So at any rate, I'm a little hesitant to drop the fuel tank at this point. Shutting off the fuel pressure line appears to hold pressure which is supposedly telling me that I definitely have a problem with or in the vicinity of the fuel pump, but it doesn't seem like it should cause the car to basically not run. There are no signs of any external leakage in the pressure lines anywhere from the fuel tank to the engine including the fuel filter. The fact that the pressure pretty much holds after turning the shut-off closed on the pressure line also supposedly eliminates a leaking fuel injector or pressure regulator as well, so I'm in a bit of a quandry as to what to do next and as I mentioned, a bit hesitant to drop the fuel tank if the problem turns out to be elsewhere even though my tests seem to indicate a fuel pump issue.
I might also mention that to further eliminate the likelihood of a leaking fuel injector, I pulled all six spark plugs, energizing the fuel pump a few times prior to pulling each one and didn't seem to find any sign of raw fuel on the plugs. I also pulled the vacuum hose off the pressure regulator to check for fuel. Apparently there would likely be fuel in that line if the regulator diaphragm were leaking. Again no sign of fuel. But again, I did this testing just as a backup as the fuel rail held pressure when I shutoff the pressure line with the fitting on the adapter hose immediately after pressurizing the system and before the pressure started to drop.
Any advice that you could give me on this issue would be greatly appreciated.
WoW...There is an intelligent person out there!!! Most posts say "My car...its broke" Looks like you have really done some comprehensive testing. As you observed though, The problem you revealed may have more in common with a delay in starting. My first thought is that though you have pressure etc. Have you tested the fuel for contamination? Water (from condensation etc) can give you similar problems.You mentioned that you just filled the tank I wonder with what? Also how good is the spark, and is it firing when it should? Though I'm inclined to think less of that idea.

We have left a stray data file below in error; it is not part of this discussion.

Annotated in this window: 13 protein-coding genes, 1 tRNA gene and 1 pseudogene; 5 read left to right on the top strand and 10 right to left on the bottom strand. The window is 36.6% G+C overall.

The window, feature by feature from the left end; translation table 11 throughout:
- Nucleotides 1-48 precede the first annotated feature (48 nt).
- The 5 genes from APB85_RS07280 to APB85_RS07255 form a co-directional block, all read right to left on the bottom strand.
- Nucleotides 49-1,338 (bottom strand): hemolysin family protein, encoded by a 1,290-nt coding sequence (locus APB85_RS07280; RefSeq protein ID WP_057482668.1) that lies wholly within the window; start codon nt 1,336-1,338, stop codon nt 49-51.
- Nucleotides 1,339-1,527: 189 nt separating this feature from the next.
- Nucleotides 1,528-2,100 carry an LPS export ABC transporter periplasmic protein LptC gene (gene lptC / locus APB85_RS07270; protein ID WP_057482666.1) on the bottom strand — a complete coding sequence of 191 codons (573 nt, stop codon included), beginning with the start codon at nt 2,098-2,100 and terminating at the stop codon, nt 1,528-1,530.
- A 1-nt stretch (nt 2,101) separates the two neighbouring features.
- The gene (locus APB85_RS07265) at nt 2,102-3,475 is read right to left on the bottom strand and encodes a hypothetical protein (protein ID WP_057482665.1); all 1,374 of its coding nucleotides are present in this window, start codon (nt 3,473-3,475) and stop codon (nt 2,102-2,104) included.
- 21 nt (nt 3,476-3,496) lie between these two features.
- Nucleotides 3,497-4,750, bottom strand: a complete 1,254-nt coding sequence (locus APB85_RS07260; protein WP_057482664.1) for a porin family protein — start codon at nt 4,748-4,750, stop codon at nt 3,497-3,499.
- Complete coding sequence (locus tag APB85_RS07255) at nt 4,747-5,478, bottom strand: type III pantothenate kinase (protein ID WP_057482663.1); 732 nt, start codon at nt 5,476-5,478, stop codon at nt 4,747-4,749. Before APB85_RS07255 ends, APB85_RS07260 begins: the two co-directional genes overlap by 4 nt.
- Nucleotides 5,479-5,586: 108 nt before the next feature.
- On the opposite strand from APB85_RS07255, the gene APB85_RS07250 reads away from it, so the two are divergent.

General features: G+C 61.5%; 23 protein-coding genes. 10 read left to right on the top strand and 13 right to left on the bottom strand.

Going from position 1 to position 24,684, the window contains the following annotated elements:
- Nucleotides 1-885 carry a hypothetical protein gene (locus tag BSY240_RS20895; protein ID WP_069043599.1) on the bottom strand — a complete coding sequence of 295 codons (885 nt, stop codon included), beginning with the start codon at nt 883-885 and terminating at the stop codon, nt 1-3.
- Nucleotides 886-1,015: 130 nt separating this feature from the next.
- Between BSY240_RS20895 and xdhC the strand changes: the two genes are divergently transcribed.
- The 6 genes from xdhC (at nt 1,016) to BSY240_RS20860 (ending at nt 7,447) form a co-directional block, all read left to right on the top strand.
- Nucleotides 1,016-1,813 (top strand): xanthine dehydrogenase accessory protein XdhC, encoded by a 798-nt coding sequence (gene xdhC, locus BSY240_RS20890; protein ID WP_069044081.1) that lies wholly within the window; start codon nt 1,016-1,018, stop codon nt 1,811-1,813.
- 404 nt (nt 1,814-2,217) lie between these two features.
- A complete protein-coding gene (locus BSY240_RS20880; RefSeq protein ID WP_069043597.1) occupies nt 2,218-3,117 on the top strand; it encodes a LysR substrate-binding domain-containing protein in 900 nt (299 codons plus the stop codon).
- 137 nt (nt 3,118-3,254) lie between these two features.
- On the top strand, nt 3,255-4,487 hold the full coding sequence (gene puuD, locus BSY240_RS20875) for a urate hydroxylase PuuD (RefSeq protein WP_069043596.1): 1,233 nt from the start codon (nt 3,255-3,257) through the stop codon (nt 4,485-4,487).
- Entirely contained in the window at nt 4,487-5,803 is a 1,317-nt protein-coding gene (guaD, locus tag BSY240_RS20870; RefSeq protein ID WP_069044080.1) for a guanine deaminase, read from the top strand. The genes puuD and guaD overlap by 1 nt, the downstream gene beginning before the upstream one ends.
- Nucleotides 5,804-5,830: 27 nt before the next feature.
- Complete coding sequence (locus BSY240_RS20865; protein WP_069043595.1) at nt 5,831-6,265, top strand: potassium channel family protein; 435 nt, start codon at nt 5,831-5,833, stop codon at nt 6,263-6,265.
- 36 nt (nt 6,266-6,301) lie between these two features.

Posted on Jun 18, 2009
Does your engine have an oil pressure switch? Sometimes these go bad. It is a sending unit which sends a signal to the ECM to allow the fuel pump to remain on. It is for both engine protection and safety in the event of a crash.
However, when the sender goes bad, the pressure built in the initial cranking, which is around 2 seconds when you turn the key on is used up quickly. The engine starts but then immediately dies when the pressure goes away and the ECM thinks there is no oil pressure. Try replacing the sender or bypassing it by consulting an electrical schematic.
Posted on Aug 21, 2009
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Posted on Jan 02, 2017
Hello this is a feature to stop the engine and exhaust system from filling up with gas when spark is lost! years ago fuel would be delivered as usual and you Eng and converter would be full of gas real hazard back then!!!!now they built into computer when spark fails fuel automatically shuts off safety feature??? or not? so i would start to test coil this is a good place to start and if you have engine light on plug in OBD 2 scan tool to retreve the fault hope this helps you out and if you do not have a proper spark tester tool i would invest in one most auto parts stores usually carry them!!! $15-$30 dollars usually.John
Posted on Feb 15, 2009